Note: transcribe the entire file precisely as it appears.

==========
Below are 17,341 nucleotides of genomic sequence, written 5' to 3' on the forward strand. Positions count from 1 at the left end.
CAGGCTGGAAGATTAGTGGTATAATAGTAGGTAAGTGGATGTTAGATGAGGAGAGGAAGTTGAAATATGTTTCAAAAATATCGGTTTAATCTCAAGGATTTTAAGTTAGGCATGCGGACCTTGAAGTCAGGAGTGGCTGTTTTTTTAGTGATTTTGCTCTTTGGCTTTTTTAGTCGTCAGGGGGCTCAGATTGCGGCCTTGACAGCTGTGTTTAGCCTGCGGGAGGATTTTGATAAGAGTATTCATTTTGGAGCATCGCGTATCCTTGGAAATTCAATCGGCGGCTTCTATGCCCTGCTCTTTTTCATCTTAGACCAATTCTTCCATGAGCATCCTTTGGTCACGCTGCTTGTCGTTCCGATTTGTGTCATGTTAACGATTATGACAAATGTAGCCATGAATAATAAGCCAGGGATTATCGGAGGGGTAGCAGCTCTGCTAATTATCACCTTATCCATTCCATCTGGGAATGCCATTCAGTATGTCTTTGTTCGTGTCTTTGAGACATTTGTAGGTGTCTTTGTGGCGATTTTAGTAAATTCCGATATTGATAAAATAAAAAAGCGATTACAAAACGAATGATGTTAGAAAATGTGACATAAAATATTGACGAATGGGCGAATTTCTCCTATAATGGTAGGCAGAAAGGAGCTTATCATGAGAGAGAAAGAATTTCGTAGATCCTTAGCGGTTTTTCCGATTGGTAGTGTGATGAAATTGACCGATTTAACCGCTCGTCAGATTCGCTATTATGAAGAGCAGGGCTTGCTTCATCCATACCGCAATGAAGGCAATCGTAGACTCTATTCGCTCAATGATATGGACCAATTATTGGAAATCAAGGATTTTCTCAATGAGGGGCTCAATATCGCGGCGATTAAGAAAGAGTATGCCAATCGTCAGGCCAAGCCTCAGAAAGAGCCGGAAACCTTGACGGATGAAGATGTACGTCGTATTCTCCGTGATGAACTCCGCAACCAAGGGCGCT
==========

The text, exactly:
Below are 17,341 nucleotides of genomic sequence, written 5' to 3' on the forward strand. Positions count from 1 at the left end.
CAGGCTGGAAGATTAGTGGTATAATAGTAGGTAAGTGGATGTTAGATGAGGAGAGGAAGTTGAAATATGTTTCAAAAATATCGGTTTAATCTCAAGGATTTTAAGTTAGGCATGCGGACCTTGAAGTCAGGAGTGGCTGTTTTTTTAGTGATTTTGCTCTTTGGCTTTTTTAGTCGTCAGGGGGCTCAGATTGCGGCCTTGACAGCTGTGTTTAGCCTGCGGGAGGATTTTGATAAGAGTATTCATTTTGGAGCATCGCGTATCCTTGGAAATTCAATCGGCGGCTTCTATGCCCTGCTCTTTTTCATCTTAGACCAATTCTTCCATGAGCATCCTTTGGTCACGCTGCTTGTCGTTCCGATTTGTGTCATGTTAACGATTATGACAAATGTAGCCATGAATAATAAGCCAGGGATTATCGGAGGGGTAGCAGCTCTGCTAATTATCACCTTATCCATTCCATCTGGGAATGCCATTCAGTATGTCTTTGTTCGTGTCTTTGAGACATTTGTAGGTGTCTTTGTGGCGATTTTAGTAAATTCCGATATTGATAAAATAAAAAAGCGATTACAAAACGAATGATGTTAGAAAATGTGACATAAAATATTGACGAATGGGCGAATTTCTCCTATAATGGTAGGCAGAAAGGAGCTTATCATGAGAGAGAAAGAATTTCGTAGATCCTTAGCGGTTTTTCCGATTGGTAGTGTGATGAAATTGACCGATTTAACCGCTCGTCAGATTCGCTATTATGAAGAGCAGGGCTTGCTTCATCCATACCGCAATGAAGGCAATCGTAGACTCTATTCGCTCAATGATATGGACCAATTATTGGAAATCAAGGATTTTCTCAATGAGGGGCTCAATATCGCGGCGATTAAGAAAGAGTATGCCAATCGTCAGGCCAAGCCTCAGAAAGAGCCGGAAACCTTGACGGATGAAGATGTACGTCGTATTCTCCGTGATGAACTCCGCAACCAAGGGCGCT